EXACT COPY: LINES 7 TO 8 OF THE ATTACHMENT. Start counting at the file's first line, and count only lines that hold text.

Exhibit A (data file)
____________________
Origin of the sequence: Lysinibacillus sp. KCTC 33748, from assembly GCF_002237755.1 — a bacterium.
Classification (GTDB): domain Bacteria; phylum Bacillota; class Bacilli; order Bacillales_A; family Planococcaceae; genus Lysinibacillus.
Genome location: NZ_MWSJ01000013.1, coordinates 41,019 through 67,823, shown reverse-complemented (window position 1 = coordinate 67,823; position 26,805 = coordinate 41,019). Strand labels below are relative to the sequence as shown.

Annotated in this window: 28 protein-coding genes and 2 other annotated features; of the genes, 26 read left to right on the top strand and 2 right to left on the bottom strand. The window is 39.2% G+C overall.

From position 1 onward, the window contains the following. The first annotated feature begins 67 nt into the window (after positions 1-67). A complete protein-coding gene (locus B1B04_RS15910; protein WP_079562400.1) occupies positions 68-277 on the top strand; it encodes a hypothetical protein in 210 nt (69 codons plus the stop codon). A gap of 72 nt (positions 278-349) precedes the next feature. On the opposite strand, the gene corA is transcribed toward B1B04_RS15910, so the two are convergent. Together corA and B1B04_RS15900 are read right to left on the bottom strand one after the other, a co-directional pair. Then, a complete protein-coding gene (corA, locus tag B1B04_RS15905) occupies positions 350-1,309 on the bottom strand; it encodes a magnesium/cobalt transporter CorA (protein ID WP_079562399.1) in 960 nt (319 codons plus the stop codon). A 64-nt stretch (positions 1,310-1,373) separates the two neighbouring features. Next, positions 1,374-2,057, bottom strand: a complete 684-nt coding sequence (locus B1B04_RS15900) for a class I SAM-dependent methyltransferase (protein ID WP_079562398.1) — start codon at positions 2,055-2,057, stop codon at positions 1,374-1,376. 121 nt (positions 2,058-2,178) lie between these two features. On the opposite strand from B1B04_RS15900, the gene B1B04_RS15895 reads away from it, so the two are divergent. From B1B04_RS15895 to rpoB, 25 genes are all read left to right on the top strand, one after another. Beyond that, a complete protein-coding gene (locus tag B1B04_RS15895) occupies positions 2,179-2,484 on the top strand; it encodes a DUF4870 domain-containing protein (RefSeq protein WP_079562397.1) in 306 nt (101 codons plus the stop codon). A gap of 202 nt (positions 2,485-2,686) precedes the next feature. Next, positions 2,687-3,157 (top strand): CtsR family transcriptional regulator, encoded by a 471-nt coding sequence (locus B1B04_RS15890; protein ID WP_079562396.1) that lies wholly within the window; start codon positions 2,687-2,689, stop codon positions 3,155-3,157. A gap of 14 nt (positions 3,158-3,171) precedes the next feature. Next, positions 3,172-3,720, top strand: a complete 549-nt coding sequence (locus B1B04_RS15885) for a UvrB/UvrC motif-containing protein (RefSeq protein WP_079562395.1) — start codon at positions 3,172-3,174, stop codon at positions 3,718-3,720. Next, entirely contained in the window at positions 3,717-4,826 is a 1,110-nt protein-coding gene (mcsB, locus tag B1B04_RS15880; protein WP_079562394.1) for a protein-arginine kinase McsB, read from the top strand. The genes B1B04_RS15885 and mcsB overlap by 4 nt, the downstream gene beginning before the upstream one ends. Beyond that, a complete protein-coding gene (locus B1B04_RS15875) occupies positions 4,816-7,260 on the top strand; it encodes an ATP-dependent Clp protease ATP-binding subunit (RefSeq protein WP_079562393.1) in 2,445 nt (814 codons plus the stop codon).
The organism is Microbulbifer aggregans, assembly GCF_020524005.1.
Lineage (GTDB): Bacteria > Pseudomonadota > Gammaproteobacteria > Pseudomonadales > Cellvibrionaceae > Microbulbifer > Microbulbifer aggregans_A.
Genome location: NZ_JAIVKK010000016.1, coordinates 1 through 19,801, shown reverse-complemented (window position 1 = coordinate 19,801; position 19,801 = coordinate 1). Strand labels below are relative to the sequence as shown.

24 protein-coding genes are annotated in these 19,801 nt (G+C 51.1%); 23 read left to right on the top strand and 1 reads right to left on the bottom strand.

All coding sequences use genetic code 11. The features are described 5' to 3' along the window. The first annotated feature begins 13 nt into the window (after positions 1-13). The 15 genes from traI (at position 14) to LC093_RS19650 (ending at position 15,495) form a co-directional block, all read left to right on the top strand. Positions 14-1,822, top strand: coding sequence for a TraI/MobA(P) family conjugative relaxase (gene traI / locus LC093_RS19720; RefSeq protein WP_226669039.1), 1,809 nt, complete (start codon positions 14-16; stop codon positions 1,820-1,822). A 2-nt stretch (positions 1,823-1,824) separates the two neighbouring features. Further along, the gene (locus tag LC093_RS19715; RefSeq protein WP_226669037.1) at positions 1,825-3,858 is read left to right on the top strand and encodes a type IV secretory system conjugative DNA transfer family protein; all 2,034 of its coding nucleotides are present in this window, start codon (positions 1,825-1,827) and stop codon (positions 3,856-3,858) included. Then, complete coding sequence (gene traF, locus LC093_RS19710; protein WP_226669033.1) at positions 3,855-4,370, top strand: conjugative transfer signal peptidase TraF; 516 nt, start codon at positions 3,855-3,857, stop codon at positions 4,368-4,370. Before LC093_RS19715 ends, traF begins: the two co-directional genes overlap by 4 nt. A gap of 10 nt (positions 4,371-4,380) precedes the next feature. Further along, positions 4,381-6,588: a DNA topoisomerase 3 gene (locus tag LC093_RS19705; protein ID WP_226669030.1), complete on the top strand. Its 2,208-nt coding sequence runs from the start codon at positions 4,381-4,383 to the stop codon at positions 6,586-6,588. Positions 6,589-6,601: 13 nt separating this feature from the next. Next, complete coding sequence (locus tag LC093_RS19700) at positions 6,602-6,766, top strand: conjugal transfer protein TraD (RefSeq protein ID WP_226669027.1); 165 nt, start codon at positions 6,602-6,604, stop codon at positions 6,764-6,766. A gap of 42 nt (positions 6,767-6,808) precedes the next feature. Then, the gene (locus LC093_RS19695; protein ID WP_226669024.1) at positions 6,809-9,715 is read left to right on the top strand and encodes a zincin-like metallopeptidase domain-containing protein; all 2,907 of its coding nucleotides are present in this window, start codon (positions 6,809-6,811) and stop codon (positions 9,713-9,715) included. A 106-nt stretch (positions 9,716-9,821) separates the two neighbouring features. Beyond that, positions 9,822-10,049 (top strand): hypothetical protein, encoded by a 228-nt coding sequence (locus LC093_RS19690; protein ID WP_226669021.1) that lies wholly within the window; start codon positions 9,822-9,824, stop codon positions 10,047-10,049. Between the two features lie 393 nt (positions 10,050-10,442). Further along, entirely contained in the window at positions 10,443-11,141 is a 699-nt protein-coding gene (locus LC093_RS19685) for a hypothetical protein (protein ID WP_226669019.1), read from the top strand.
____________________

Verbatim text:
Lineage (GTDB): Bacteria > Pseudomonadota > Gammaproteobacteria > Pseudomonadales > Cellvibrionaceae > Microbulbifer > Microbulbifer aggregans_A.
Genome location: NZ_JAIVKK010000016.1, coordinates 1 through 19,801, shown reverse-complemented (window position 1 = coordinate 19,801; position 19,801 = coordinate 1). Strand labels below are relative to the sequence as shown.